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Ontario Public Sector Consultations

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Ontario Public Sector Consultations

Treasury Board Secretariat

The government will consult with Ontario public sector employers and bargaining agents on how compensation growth can be managed in a way that results in wage settlements that are modest, reasonable and sustainable.

Who is Ontario inviting to participate in consultations?

Restoring sustainability to Ontario's finances while preserving critical front-line services will require a disciplined approach to managing compensation growth across the provincial public sector.

This Spring, the government will consult with Ontario public sector employers and bargaining agents on how compensation growth can be managed in a way that results in wage settlements that are modest, reasonable and sustainable.

How will feedback be used?

Feedback received through the consultations, from public sector employers and bargaining agents, will directly inform the government's next steps on responsibly managing growth in compensation. Examples of these next steps could include measures such as:

  • Voluntary agreement to wage outcomes lower than the current trend;
  • Trade-offs that will lead to reductions in compensation costs; and
  • Consideration of legislative measures.

The government is exploring all potential measures around compensation growth across Ontario's public sector. At this point, no decisions have been made and no measures have been ruled out.

It's part of our efforts to ensure every taxpayer dollar is invested wisely.

Invitation to Ontario public sector employers and bargaining agents

April 4, 2019

RE:                 Ontario Public Sector Consultations

Today, the President of the Treasury Board, Peter Bethlenfalvy, announced the Government's intention to consult with public sector employers and bargaining agents. I am writing to request your participation in the government's consultation on how to manage Ontario public sector compensation growth. Managing compensation growth across the provincial public sector is a critical element in restoring sustainability to Ontario's finances while preserving critical front-line services.

Through these consultations, the government is seeking your feedback on how to manage compensation growth in a way that results in wage settlements that are modest, reasonable and sustainable. Feedback received through these discussions will directly inform any next steps taken to manage growth in compensation costs. To assist in engaging in a constructive dialogue, I have attached four guiding questions that will be used to facilitate those discussions.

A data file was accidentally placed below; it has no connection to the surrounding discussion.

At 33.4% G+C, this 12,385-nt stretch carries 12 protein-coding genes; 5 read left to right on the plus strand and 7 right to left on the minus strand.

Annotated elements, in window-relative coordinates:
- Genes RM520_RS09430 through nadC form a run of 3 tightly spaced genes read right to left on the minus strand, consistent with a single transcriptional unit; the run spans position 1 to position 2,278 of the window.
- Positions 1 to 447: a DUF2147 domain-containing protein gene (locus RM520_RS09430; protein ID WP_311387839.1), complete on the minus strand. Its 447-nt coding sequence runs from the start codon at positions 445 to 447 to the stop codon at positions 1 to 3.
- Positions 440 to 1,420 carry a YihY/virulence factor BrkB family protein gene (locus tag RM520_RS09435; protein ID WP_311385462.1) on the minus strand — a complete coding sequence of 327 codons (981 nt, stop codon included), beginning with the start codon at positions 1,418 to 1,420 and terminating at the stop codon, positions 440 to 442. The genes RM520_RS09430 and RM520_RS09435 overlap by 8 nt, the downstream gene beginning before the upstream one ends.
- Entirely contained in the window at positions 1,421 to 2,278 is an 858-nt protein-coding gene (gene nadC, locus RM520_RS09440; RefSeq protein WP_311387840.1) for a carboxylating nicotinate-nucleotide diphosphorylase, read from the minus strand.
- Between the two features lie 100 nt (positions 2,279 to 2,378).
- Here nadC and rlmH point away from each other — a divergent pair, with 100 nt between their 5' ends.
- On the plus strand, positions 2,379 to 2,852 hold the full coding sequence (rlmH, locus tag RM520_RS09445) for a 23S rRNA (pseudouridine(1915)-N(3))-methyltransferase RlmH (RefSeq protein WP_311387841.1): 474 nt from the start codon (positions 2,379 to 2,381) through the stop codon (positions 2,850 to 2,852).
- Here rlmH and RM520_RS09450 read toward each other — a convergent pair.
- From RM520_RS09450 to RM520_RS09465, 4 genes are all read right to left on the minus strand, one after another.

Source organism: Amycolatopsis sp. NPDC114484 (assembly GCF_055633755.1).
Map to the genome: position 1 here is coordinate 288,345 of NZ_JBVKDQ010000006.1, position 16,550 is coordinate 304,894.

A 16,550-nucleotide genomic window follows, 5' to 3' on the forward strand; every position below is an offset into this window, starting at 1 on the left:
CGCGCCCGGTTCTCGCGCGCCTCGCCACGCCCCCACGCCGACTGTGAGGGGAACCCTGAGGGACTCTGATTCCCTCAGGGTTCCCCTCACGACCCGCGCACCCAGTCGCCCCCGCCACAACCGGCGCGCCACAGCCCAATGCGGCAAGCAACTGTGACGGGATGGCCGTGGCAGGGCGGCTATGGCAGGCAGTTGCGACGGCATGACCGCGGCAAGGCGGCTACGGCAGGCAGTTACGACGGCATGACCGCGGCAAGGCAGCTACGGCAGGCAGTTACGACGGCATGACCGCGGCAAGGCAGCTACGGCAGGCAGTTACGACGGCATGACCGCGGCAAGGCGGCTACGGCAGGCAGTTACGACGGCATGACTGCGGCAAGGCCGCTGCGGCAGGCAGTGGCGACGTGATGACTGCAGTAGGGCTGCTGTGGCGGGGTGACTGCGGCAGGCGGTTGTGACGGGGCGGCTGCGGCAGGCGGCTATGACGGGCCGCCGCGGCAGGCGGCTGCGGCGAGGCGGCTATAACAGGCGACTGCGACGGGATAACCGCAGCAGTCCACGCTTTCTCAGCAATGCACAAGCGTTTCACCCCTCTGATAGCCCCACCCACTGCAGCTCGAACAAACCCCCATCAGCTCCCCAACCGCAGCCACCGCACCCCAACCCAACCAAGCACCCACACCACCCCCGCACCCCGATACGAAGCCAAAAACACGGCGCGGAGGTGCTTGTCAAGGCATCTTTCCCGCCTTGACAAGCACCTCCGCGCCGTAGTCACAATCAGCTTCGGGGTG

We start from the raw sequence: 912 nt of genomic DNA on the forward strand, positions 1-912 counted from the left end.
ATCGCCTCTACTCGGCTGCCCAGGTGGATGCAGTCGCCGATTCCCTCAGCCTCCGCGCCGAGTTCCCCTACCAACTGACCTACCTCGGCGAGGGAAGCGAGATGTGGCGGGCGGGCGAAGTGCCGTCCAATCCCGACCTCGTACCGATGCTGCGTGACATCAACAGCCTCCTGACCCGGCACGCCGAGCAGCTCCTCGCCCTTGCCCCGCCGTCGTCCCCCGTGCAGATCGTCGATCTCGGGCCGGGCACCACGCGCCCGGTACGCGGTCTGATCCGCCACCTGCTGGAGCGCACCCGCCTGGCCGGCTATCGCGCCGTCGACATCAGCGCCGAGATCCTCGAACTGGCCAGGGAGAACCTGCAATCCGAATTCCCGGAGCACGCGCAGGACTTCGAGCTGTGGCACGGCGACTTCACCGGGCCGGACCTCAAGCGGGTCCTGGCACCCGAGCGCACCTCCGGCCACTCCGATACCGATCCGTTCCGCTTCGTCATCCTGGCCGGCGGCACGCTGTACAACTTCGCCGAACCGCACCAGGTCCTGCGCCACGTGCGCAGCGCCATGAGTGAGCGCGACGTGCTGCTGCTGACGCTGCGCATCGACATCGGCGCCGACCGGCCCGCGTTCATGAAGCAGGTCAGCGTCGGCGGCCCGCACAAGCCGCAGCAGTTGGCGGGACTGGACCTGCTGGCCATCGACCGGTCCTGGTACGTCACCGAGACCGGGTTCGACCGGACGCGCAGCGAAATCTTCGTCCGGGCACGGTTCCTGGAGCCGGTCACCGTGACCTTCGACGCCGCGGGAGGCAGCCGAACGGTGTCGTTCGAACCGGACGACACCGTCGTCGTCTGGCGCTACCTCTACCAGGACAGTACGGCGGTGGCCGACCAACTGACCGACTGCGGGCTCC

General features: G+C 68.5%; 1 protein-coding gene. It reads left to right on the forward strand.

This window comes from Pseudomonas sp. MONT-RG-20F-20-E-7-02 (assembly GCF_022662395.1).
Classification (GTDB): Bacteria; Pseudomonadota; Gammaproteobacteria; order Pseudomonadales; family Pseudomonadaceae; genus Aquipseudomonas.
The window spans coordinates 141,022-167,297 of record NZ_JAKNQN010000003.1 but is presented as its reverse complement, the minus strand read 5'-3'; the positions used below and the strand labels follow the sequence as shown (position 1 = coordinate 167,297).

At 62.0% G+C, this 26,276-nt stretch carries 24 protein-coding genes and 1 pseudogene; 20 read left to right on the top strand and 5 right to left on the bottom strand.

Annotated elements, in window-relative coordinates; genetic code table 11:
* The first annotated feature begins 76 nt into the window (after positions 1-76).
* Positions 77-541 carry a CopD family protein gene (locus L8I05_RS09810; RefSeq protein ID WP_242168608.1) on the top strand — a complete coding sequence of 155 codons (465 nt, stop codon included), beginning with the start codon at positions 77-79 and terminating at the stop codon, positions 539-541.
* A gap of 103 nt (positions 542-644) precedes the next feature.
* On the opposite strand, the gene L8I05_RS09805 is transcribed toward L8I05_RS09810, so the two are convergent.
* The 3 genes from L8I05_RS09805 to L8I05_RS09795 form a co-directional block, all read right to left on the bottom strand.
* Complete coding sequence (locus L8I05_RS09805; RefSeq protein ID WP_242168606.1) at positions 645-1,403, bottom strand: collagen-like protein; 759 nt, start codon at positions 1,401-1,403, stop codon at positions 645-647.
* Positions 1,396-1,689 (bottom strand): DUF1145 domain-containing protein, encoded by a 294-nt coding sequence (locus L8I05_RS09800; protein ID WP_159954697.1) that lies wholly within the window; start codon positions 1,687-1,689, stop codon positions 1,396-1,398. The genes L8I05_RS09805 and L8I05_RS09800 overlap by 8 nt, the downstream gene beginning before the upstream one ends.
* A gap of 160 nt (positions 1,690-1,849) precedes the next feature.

Consultation opportunities for your organization are scheduled to take place on [date] at [facility name and address] in Toronto. Please notify us if an alternate date would be preferable, and we will work with your organization to reschedule accordingly. Teleconference options will be made available, in the event that this location would require extensive travel.

Please confirm your attendance by April 12, 2019, including the names and titles of representatives who will attend on behalf of your organization. Please confirm your attendance to PSconsultations@ontario.ca and advise whether you require French language services or any accommodation to participate in the consultation.

Feedback is welcome in person during the scheduled consultation session, and in writing. Any questions or written responses can be sent to PSconsultations@ontario.ca by May 24, 2019

I hope you will accept this invitation to participate in this important discussion.

Sincerely,

Karen Hughes

Deputy Minister, Treasury Board Secretariat

Secretary of Treasury Board and Management Board of Cabinet

Cc.  Chiefs of Staff

        Deputy Ministers

        Marc Rondeau, Associate Deputy Minister, Centre for Public Sector Labour Relations and Compensation, Treasury Board Secretariat

Attachment: Ontario Public Sector Consultation — Questions

  1. Elements of collective agreements could help or hinder our overall ability to achieve sustainable levels of compensation growth; and collective agreement provisions that work well in one sector may have unintended consequences in another. Are there any aspects of the collective agreement(s) in your organization(s) that affect the ability to manage overall compensation costs?
  2. Potential opportunities to manage compensation growth could take different forms, for example, growth-sharing or gains-sharing, as identified in the September 2018 line-by-line review of government spending. Are there any tools to manage compensation costs that you believe the government should consider?
  3. While no decisions have been yet made, the government is considering legislated caps on allowable compensation increases that can be negotiated in collective bargaining or imposed in binding arbitration. We wish to engage with you in good faith consultations on this option and invite your feedback. What are your thoughts on this approach?
  4. Many different approaches to managing compensation growth and overseeing collective bargaining are in place in other jurisdictions, including other Canadian provinces. Are there any tools applied in other jurisdictions which you think would work in Ontario? If so, what is the proposal and how would it work?

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